General Biology: Definitions and explanations page 4 PDF Book

Learn general biology terms with definitions and explanations, biology terminologies (Page 4) for biology degree programs.


  1. What is Codominance?
    Codominance is a form of dominance wherein the alleles of a gene pair in a heterozygote ...
  2. What is Codon?
    The triplicate code that is present on the mrna strand is called as codons. this code ...
  3. What is Coenocytic fungi?
    The term coenocyte is a multinucleate cell which can result from multiple nuclear divisions without their ...
  4. What is Cofactor?
    A cofactor is a non-protein chemical compound or metallic ion that is required for an enzyme's ...
  5. What are Cohesins?
    Cohesin is a protein complex that connects two sister chromatids together. cohesins hold sister chromatids together ...
  6. What is Cohesion tension hypothesis?
    Cohesion tension hypothesis explains the ascent of water from roots to leaves in a plant as ...
  7. What is Commensalism?
    An example of commensalism is that more than 150 bacterial species live on the surface of ...
  8. What are Communities?
    A large array of individuals that inhabit a place. they have certain characteristics in common for ...
  9. What are Complement proteins?
    The complement system is a part of the immune system that enhances or complements the ability ...
  10. What is Complementary DNA?
    In genetics, complementary dna (cdna) is dna synthesized from a single-stranded rna (e.g., messenger rna (mrna) ...
  11. What is Complete dominance?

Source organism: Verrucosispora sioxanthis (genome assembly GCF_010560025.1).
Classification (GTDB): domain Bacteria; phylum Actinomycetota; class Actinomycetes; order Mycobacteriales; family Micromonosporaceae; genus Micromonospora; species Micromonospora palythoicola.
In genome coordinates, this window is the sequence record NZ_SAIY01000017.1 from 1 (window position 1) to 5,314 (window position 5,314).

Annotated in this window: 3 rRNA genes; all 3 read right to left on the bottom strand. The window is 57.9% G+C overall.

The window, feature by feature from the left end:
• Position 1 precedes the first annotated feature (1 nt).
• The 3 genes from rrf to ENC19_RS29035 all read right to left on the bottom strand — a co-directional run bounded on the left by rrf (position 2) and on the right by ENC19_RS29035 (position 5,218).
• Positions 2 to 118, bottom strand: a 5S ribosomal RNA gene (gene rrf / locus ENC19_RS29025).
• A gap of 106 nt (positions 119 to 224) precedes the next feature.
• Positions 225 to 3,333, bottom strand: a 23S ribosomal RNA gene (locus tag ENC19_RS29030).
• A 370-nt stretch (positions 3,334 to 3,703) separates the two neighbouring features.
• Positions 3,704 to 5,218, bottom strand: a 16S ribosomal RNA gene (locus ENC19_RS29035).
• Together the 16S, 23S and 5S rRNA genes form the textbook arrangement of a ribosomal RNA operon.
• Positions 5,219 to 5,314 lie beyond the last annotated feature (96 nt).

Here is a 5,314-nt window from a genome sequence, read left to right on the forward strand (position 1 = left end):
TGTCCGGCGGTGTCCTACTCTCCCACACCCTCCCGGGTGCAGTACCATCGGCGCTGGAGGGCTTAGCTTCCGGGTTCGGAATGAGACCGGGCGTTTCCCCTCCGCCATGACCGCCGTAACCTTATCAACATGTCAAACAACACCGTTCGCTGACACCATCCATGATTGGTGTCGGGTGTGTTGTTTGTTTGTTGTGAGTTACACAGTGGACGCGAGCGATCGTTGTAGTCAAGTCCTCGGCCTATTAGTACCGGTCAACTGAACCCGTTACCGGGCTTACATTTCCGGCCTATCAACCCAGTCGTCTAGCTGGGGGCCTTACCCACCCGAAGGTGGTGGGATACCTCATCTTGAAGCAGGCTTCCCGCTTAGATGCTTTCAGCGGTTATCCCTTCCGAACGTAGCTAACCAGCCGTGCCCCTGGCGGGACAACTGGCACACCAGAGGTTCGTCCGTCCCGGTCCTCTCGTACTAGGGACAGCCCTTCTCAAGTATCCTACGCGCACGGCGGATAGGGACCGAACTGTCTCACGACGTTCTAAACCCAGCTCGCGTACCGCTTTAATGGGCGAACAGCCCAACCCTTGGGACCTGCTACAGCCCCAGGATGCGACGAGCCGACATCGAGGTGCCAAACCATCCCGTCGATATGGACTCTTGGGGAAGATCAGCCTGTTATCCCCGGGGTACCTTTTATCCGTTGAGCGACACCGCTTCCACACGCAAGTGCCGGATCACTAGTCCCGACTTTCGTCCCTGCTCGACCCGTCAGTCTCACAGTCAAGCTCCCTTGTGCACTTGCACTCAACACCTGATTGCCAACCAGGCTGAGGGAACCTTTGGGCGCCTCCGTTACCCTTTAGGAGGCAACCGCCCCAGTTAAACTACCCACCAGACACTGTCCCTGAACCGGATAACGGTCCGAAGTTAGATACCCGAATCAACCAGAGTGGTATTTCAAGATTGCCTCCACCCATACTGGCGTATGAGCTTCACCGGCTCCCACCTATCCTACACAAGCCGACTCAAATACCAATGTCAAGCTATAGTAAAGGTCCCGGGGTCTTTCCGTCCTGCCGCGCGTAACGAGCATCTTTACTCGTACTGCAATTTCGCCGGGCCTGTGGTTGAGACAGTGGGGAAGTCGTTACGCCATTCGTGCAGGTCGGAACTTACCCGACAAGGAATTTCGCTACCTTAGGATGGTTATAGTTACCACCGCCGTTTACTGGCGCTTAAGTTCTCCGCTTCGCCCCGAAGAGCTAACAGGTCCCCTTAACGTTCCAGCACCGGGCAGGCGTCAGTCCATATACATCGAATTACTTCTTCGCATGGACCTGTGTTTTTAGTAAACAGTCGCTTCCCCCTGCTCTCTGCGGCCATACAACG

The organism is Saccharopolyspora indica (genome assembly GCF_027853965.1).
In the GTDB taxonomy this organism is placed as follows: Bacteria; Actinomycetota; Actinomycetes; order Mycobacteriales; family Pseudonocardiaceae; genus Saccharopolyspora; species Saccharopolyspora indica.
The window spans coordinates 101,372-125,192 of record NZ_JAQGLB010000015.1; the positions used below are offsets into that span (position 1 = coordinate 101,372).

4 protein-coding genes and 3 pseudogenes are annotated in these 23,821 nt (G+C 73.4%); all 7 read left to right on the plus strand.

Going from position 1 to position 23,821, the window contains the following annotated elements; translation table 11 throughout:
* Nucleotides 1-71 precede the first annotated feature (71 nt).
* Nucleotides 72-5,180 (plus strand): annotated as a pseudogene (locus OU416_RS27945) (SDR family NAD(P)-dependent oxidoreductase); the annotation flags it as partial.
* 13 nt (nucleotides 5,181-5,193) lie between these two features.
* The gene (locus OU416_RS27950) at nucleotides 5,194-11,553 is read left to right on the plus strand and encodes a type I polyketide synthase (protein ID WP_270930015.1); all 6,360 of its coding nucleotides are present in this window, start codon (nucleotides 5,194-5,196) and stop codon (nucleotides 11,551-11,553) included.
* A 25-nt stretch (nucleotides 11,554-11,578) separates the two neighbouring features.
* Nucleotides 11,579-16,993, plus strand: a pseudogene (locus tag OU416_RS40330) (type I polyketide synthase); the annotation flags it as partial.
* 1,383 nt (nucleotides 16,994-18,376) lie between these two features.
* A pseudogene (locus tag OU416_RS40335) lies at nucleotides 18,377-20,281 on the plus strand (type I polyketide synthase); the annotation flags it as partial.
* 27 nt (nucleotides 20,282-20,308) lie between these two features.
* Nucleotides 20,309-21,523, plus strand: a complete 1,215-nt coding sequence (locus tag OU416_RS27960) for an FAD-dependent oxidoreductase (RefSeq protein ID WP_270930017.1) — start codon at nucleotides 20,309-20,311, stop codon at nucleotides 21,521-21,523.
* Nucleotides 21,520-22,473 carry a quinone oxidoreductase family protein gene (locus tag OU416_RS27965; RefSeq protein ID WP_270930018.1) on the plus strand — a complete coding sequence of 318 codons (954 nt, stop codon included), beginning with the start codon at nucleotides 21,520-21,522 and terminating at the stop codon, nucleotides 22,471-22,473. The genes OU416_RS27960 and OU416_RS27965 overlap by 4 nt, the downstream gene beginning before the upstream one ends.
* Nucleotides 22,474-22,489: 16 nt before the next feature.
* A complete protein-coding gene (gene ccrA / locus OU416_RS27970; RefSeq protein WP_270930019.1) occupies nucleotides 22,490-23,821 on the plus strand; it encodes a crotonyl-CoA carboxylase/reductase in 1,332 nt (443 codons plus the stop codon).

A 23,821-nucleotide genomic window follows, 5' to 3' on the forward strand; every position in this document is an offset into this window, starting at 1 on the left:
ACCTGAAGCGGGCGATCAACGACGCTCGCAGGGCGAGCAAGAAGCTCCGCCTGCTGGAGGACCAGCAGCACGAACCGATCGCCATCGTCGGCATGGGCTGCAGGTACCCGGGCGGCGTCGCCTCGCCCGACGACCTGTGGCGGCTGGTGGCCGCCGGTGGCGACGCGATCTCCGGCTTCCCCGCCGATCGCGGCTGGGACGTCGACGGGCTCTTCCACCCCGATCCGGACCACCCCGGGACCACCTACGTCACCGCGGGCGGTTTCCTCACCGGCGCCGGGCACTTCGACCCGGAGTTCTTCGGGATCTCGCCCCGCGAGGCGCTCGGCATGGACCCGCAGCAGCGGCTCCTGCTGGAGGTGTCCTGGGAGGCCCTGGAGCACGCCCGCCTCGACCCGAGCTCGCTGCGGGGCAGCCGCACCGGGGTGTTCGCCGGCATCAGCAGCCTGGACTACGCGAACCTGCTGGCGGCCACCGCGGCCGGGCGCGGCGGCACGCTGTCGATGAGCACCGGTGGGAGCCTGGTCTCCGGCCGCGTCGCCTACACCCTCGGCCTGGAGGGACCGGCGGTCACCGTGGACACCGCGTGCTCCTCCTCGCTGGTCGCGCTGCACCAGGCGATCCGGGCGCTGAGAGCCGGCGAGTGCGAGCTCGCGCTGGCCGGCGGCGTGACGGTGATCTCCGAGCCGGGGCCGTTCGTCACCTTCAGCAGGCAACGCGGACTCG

Complete dominance is a form of dominance in heterozygous condition wherein the allele that is regarded ...
  12. What are Complete flowers?
    A "complete" flower, like that of ranunculus glaberrimus, has a calyx of outer sepals and a ...
  13. What is Compound?
    A substance that consists atoms of two of more elements is called a compound. these atoms ...
  14. What is Concentration gradient?
    A concentration gradient occurs where the concentration of any particles changes over a certain distance. for ...
  15. What is Conformer?
    Conformers must change their environment to survive temperature variations. the older term - cold-blooded - is ...
  16. What are Conifers?
    Conifers are a division of vascular land plants containing a single extant class, pinopsida. they are ...
  17. What is Conjugation?
    Conjugation is the transfer of genetic material between bacterial cells by direct cell-to-cell contact or by ...
  18. What is Connective tissue?
    Connective tissue (ct) is one of the four basic types of animal tissue, along with epithelial ...
  19. What are Consumers?
    Consumers are organisms that need to eat food to obtain their energy. these organisms are called ...
  20. What is Contraception?
    Birth control is also known as contraception. it is a method that is used to prevent ...
  21. What are Control elements?
    Control element is basically a generic term for a region of dna, such as a promoter ...
  22. What is Controlled experiment?
    In a controlled experiments, only one variable is changed and the rest are kept constant to ...
  23. What are Convergent evolution?
    Convergent evolution is the process whereby organisms not closely related (not monophyletic), independently evolve similar traits ...
  24. What is Coprophagy?
    Coprophagia is the consumption of feces. coprophagy refers to many kinds of feces-eating, including eating feces ...
  25. What is Corepressor?
    A corepressor is a small molecule or a protein that inhibits the expression of genes with ...
  26. What is Cork cambium?
    Cork cambium is a tissue found in many vascular plants as part of the epidermis. the ...
  27. What is Cotyledons?
    A cotyledon is a significant part of the embryo within the seed of a plant, and ...
  28. What is Counter current exchange?
    Counter current exchange is the mechanism by which some property of a fluid, such as heat ...
  29. What is Countercurrent exchange?
    Countercurrent exchange is a mechanism occurring in nature usually heat or some chemical, between two flowing ...
  30. What is Covalent bond?